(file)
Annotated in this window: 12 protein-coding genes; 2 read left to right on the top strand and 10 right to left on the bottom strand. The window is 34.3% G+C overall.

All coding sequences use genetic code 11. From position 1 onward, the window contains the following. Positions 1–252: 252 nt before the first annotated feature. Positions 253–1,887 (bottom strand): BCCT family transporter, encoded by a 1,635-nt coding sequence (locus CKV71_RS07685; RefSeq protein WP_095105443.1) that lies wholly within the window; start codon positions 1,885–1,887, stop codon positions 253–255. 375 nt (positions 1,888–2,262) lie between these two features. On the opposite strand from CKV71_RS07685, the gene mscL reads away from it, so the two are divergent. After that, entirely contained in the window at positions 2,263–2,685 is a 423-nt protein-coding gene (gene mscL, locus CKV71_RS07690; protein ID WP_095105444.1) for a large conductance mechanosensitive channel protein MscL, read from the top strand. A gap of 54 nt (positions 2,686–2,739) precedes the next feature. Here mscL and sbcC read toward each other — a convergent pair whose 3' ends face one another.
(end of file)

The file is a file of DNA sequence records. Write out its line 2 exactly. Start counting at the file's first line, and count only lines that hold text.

All coding sequences use genetic code 11. From position 1 onward, the window contains the following. Positions 1–252: 252 nt before the first annotated feature. Positions 253–1,887 (bottom strand): BCCT family transporter, encoded by a 1,635-nt coding sequence (locus CKV71_RS07685; RefSeq protein WP_095105443.1) that lies wholly within the window; start codon positions 1,885–1,887, stop codon positions 253–255. 375 nt (positions 1,888–2,262) lie between these two features. On the opposite strand from CKV71_RS07685, the gene mscL reads away from it, so the two are divergent. After that, entirely contained in the window at positions 2,263–2,685 is a 423-nt protein-coding gene (gene mscL, locus CKV71_RS07690; protein ID WP_095105444.1) for a large conductance mechanosensitive channel protein MscL, read from the top strand. A gap of 54 nt (positions 2,686–2,739) precedes the next feature. Here mscL and sbcC read toward each other — a convergent pair whose 3' ends face one another.